I’m Taking My Talents to the State!

I’m Taking My Talents to the State!

In 2010 the best basketball player in the world, LeBron James, decided to broadcast “The Decision” the now infamous television event to announce where he was going to play next season. Would LeBron be coming back to his old team, or would he sign with a new one? He surprised many when he said, “I’m taking my talents to South Beach and join the Miami Heat.” In an instant the effects of LeBron’s decision had major implications and changed the NBA landscape. The next season the team he left was one of the worst in the league, and the lucky recipient was a dominant force for years to come.

Is your procurement office in the position to recruit top talent? Is there a “LeBron” out there to change your office into a champion? Is there top talent already on your team, but being courted by external opportunities and could have one foot out the door? Do you have a team of quality veterans, but they are ready to retire? If top talent has already left, what is being done to maintain success with the team that you have?

Talent management and talent retention was a challenge for procurement offices pre-pandemic. Now, the challenge is dire because the pandemic has affected the labor force in so many ways and completely changed virtually every market segment. NASPO has heard the words: desperate, critical, difficult, frustrating, unfeasible, and demoralizing from procurement officials to describe the current employment situation. Competition for talent is fierce right now, the demand is high, and the supply of talent is scarce. One procurement official put it this way to describe what’s going on, “It’s a sellers’ market and I’m trying to buy a house. I make an offer on the best house, and someone else swoops in and offers cash. There’s no way I can compete with that!”

In April 2021 alone, nearly 4 million people quit their jobs and this record pace has not stopped since. Those who quit cite a number of different factors  that went into their decision:

  • Working from home ended

  • Early retirement

  • Change in priorities

  • Work/life balance

  • Better pay from another employer

  • Covid

  • Childcare

Another market factor is that labor experts are confounded to see that unemployment levels are still high, while there is a historic number of open jobs, 10.1 million, per the U.S. Bureau of Labor Statistics. With so many open positions the leverage is turning toward the labor force and the possibility of finding something better has never been greater. In this market, wages are being raised and flexibility like working from home are the attractive highlights that employers need to be aware of. A new era of employment has emerged, those that don’t adapt will be at a huge talent disadvantage.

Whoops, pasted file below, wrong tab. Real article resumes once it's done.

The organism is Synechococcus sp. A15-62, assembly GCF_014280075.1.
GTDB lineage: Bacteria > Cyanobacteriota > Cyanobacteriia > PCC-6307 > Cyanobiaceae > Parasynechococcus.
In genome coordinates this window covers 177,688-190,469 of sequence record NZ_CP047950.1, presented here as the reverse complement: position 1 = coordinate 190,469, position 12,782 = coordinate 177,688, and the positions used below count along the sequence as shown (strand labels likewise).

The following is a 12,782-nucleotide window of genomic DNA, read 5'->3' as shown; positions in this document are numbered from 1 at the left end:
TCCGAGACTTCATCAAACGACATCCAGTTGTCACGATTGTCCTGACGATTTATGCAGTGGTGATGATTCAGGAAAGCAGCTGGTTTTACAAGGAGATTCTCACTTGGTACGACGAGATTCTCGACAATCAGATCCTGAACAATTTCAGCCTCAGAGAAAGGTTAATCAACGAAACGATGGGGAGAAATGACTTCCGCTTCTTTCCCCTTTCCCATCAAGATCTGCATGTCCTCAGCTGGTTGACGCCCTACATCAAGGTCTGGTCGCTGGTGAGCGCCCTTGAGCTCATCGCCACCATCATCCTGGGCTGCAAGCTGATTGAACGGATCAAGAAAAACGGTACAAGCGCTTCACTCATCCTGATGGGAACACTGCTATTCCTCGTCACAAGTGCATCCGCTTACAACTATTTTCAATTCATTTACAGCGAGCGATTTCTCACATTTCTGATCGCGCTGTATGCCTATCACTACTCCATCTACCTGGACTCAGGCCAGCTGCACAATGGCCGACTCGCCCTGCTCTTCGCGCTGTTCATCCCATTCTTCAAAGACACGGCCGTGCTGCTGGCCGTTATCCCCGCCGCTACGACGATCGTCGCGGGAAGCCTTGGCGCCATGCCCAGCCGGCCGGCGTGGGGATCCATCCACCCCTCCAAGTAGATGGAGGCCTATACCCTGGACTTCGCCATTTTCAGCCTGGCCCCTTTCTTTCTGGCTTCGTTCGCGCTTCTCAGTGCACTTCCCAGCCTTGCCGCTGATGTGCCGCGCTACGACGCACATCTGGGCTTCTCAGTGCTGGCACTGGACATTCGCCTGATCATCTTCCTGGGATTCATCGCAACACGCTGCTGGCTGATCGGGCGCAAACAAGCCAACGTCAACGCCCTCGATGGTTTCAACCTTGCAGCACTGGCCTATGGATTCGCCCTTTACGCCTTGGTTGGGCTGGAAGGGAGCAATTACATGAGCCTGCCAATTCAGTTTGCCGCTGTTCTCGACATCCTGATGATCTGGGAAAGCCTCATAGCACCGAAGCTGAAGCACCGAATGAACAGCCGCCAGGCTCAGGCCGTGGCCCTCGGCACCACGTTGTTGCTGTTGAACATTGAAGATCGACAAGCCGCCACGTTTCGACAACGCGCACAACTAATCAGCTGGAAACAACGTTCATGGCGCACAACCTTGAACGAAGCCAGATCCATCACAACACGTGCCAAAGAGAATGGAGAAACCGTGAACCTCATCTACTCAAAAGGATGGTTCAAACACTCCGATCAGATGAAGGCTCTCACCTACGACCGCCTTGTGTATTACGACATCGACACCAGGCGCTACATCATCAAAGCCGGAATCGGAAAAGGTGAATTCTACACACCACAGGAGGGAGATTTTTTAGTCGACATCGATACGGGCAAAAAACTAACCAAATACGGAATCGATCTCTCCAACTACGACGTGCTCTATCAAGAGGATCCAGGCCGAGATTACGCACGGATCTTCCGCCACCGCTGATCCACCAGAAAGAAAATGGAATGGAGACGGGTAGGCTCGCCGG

What do these labor market factors mean for the procurement office? Procurement officials have shared many challenges that are impacting their ability to staff vital positions.

  • Lack of awareness or little to no interest in the public procurement profession

  • Applicants are not qualified, pool is limited

  • Money offered is not commensurate with the talent requirement they are looking for

  • Training and mentorship programs are not available or good enough

  • Public hiring procedures are inefficient

  • State decisions on remote work and flexibility

  • Current staff seeking and taking external opportunities

  • Budget cuts due to lower tax revenues and effects of the pandemic

States are trying to find ways to innovate and get creative to respond to the challenge of talent management in one of the most critical times of labor disruption. Varying hiring statutes and restrictions have made some aspects of countering the hiring problem worse. Some procurement offices are thinking about exploring talent and hiring outside the state or creating new part time positions that have flexible hours. This also raises concerns about the consequences of implementing new measures. States could be competing with each other for talent if states can hire outside their borders. One state could be disadvantaged if their statutes restrict virtual workers from outside the state.

Here are some questions for your office to consider:

  • What statutes are limiting your innovative ideas on hiring and retention?

  • What can be done to incorporate or simulate some of the private sector hiring practices?

  • What can you market to make working in procurement attractive? What are some selling points that your state has highlighted to compete for talent, pensions and benefits for example?

  • Are salary increases possible? Are they being considered for current employees to retain talent?

Post-pandemic trends of succession planning need to be adjusted and new rules have been established in the employment marketplace. These difficult times are ripe for changes and advancements that can benefit talent success. Innovative methods can take shape and be the perfect remedy to correct long standing roadblocks.

NASPO would love to hear more about what your office is doing. What has worked and what hasn’t? What creative measures are seriously being considered to implement?

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